2) since the MSM MDT is linked to the real world in terms of some metric correlating to the presence/severity of the target disease, the highest level/coarsest grained representation of the MSM MDT should be able to generate these metrics as the MSM output. This is less of an issue for the MSM community, since this cross-scale translation is inherent to the MSM task, but it would be beneficial to have this explicitly specified (as much as possible).

      3) since we recognize that the real world twin is in fact an entire person, it will be necessary to contextualize the specific disease focus of these 1st gen MSM MDTs to the entire person. We recognize that in this 1st Generation it is unreasonable and intractable to attempt to represent the entire person at the finest level of granularity (though this may be aspirational), the choices of selective abstraction should be noted as explicitly as possible, even if the initial choice to abstract those elements away.

      4) use-case defines the temporal scale of what "real time" means for the MSM MDT. There is reasonable expectation that the temporal scale of mechanism representation within the MSM MDT is at a finer grain than the data streams available from the real world twin. However, what that interval is will depend on the particular use-case in terms of relevance to the biology (and putative control) of the targeted disease. We make this statement to aid in potential misunderstanding of the phrase "real time." This "real time" is linked to the above biological/disease process: it could be as short as minutes/hours (e.g. perhaps for critical illness) or as long as months (e.g. for cancer). This updating component inherent to a MDT is determined by the sense/actuate/response-evaluation modalities for a specific disease, and is intimately tied to the required property that MSM MDTs be linked to the real world (Grieve's Def Pt 3). NOTE that exploratory MSM MDTs can be used to help define what sort of sensors/controls (and their respective turn-around times/application frequency) as part of a development consortium that would include the developers of such capabilities.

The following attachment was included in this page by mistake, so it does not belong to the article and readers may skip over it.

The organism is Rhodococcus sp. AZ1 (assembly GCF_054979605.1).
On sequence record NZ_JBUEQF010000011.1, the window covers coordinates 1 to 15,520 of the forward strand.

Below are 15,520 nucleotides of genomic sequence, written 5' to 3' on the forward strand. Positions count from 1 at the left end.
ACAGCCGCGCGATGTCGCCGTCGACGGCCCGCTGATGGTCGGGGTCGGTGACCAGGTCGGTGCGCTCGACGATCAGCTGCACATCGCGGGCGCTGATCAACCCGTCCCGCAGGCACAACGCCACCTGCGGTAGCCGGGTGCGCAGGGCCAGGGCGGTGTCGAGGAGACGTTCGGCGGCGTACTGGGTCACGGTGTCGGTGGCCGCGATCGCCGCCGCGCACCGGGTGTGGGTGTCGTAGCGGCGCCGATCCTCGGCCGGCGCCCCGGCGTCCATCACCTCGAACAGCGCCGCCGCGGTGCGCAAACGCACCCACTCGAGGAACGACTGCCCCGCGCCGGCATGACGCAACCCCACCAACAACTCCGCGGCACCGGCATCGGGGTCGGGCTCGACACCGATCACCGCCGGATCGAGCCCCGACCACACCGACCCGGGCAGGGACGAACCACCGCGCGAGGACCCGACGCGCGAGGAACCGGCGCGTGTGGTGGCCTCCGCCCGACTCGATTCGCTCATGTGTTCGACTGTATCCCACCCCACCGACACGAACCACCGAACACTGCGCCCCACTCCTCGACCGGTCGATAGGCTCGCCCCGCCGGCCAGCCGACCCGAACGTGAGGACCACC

Submitted by Gary_An on Fri, 06/30/2023 - 08:45

      ANN surrogates: online/ vs offline and "real time"

      One proposed architecture of a MSM MDT that integrates MSMs and ML/ANNs:

      There is a reasonable expectation that the MSMs required for MDTs will be necessarily complex, computationally-intensive models. Notwithstanding the aforementioned issues of disease specific "real time", it is likely that for the foreseeable future it will not be feasible to run the entire MSM for every patient/potential patient. Therefore, one potential strategy is to use the MSM to train surrogate ANNs that can be used for more of the "real-time" execution of the MSM MDT. In such a case there might be a 'fault detection" feature that defines when the ANN surrogate starts operating outside of its training set; this would then trigger, perhaps, the need to then call the the larger MSM in order to explore the new potential behavior space of that individual. Ideally, the initial training data generated by the MSM would encompass as much of the potential trajectory space of the targeted disease (and putative controlled space), but this potential transition should be accountted for (particularily with exploratory MSM MDTs).

      Submitted by Gary_An on Fri, 06/30/2023 - 09:03